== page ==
The second apartment’s kitchen and lanai areas as they appeared before the owners renovated them.

This requirement also meant preserving the front doors to each apartment, at least the sides visible to the outer hallway. Inside, the owners walled over the original apartment’s door, to reduce visual clutter along the newly lengthened living room. Jokes the owner, “It just means we can hang two wreaths at Christmas time.”

The small details of the remodel were trickier. Re-creating the subtleties of Ozolins’ design gave the owner a renewed appreciation for his friend’s talents. “Not only did he have amazing taste, but he was such a perfectionist. When I repainted the apartment, I found out that he had used eight different shades of white for a 600-square-foot apartment. That’s just the type of eye he had.”

On the lanai, an English Victorian table base with a contemporary concrete top, chairs from Crate & Barrel, and a 1920s French deco concrete planter.

The owner didn’t use all eight whites again, but he did take advantage of several, almost imperceptibly different shades to help visually define different areas of the apartment—a cool gray in the hallway, and stark white as you turn the corner into the living room, for example.

The interplay of whites and almost-whites is really only effective thanks to the larger, neutral color scheme that exists throughout the apartment. The most dramatic element of this scheme is the bare concrete of the ceiling and floor—another Ozolins touch. The idea sounds cold and industrial, but, in fact, the concrete’s texture and color turn out to be surprisingly organic, complete with embedded wood patterns left over from the construction molds.

As the owners continued to remake the new space in the image of the old, they found that it was most often a process of subtraction, rather than addition. “When I think back on the greatest designers, they were the ones who were excellent at paring down, removing the unnecessary,” says the owner. “The famous Pauline de Rothschild, for example, married a baron, and had access to absolutely everything you could imagine, but she lived almost in a monastic way. She constantly edited the world around her, and, by doing so, created beautiful environments.”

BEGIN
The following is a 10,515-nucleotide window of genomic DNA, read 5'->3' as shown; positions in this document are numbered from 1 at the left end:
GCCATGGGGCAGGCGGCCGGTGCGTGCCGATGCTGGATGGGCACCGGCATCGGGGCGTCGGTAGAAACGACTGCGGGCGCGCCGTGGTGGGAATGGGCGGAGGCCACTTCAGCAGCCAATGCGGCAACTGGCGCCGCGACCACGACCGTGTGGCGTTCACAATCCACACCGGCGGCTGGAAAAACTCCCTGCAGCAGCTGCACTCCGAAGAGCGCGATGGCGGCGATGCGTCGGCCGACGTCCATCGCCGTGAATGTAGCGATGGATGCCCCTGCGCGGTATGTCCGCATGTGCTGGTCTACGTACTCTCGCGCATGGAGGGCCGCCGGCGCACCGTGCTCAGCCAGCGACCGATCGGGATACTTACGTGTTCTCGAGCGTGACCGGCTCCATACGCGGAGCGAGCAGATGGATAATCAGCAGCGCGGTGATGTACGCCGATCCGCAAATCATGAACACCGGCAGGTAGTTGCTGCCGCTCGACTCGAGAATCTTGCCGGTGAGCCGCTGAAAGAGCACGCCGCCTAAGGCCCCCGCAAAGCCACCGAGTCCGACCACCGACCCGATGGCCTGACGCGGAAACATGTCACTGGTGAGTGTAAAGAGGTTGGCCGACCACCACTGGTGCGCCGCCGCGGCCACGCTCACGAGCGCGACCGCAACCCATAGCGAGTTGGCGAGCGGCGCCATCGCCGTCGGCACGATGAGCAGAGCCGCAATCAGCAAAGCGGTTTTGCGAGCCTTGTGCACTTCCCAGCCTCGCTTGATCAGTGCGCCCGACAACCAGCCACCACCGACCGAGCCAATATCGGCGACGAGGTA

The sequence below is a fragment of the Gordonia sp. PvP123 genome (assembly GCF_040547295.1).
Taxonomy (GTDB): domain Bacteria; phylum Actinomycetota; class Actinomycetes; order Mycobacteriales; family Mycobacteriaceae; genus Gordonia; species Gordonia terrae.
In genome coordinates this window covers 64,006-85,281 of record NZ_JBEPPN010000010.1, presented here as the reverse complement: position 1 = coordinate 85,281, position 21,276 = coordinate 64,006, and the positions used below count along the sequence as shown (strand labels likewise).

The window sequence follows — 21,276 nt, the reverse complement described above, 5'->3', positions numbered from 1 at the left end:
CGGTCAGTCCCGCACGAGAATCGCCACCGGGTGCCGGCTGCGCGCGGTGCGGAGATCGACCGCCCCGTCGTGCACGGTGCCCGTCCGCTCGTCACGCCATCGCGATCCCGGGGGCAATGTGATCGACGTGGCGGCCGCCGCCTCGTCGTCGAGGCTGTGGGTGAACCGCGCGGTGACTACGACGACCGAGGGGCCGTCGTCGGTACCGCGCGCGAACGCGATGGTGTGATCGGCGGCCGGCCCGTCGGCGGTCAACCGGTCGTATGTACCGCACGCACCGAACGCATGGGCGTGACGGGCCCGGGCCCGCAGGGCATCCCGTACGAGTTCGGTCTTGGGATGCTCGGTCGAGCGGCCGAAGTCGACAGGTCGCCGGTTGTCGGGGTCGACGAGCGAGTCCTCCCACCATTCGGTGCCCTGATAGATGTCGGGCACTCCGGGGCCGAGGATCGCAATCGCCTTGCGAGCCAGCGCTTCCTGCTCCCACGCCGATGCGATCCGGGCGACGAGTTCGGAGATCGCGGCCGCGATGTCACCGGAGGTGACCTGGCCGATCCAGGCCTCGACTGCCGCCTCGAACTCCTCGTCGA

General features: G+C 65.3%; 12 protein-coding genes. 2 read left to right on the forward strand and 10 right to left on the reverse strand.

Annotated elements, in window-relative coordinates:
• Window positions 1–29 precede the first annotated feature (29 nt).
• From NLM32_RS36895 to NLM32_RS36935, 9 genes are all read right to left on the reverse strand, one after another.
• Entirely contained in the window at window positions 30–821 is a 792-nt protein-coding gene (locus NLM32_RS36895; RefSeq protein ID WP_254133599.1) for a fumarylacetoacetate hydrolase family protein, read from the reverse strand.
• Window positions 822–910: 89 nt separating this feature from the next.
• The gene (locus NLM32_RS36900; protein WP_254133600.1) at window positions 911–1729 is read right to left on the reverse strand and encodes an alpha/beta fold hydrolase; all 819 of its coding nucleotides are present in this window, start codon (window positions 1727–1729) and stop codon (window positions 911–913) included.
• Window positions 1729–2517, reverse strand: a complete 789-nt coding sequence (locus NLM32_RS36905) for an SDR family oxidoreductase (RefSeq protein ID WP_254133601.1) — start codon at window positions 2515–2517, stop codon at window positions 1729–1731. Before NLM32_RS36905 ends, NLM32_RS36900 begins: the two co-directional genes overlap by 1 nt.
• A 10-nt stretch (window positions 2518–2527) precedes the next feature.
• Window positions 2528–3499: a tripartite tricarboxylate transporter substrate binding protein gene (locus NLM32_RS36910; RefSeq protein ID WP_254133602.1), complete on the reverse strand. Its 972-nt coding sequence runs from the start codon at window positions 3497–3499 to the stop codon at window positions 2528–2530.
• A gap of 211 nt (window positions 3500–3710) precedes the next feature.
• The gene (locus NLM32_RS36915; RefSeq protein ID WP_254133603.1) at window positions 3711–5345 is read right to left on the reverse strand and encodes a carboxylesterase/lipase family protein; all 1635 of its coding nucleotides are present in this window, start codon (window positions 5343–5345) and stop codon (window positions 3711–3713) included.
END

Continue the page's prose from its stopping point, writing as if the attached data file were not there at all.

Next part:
The mirror hanging above the guest bed was originally from the old Kahala Hilton. Chair from Mitchell Gold.

Accordingly, the furnishings and decorations that remain in the apartment are treasured and well thought out. The mirrors hanging over the beds in the master and guest bedrooms are vintage pieces taken from the Kahala Hilton Hotel. The Japanese wall hangings are actual centuries-old hand-painted scrolls. “People tell me I’m crazy to keep them out in the open, exposed to sunlight,” the owner says. “But I love having them around.”

A large, wooden mirror frame that the owner designed and built is held together with exposed brass bolts that match the ones in a preexisting cedar room divider of Ozolins’, and cost $37 apiece. “It’s a small detail,” notes the owner, “but so worth it, in a way.”

The master bedroom features a custom headboard designed by previous owner Maris Ozolins and an antique Chinese blackwood chair from Shangri La’s Asia Gallery. Also in photo, the owners’ mini dachshund, Miss Bea.

Even with the renovations complete, the editing process is ongoing. “Like all people, we tend to acquire things, just in the course of life, so it takes a lot of effort to edit, and keep things to a minimum.”

The reward for all the renovation and editing is an expansive residence that manages to feel luxurious and ascetic in equal measures. Even almost doubled in size, the place measures just 1,000 square feet, but it feels much larger, thanks to the heroically wide living room that greets you as you enter the front door. The muted colors and clean lines make the apartment feel like a refuge from the teeming streets of Waikiki.

“Joining the two units really makes the apartment,” says the owner. “It was a neat place already, but when we opened it up and got that wraparound view from the mountains to the ocean, it just made a huge difference. When I go away and then come back, the place still manages to take my breath away when I walk through the front door.”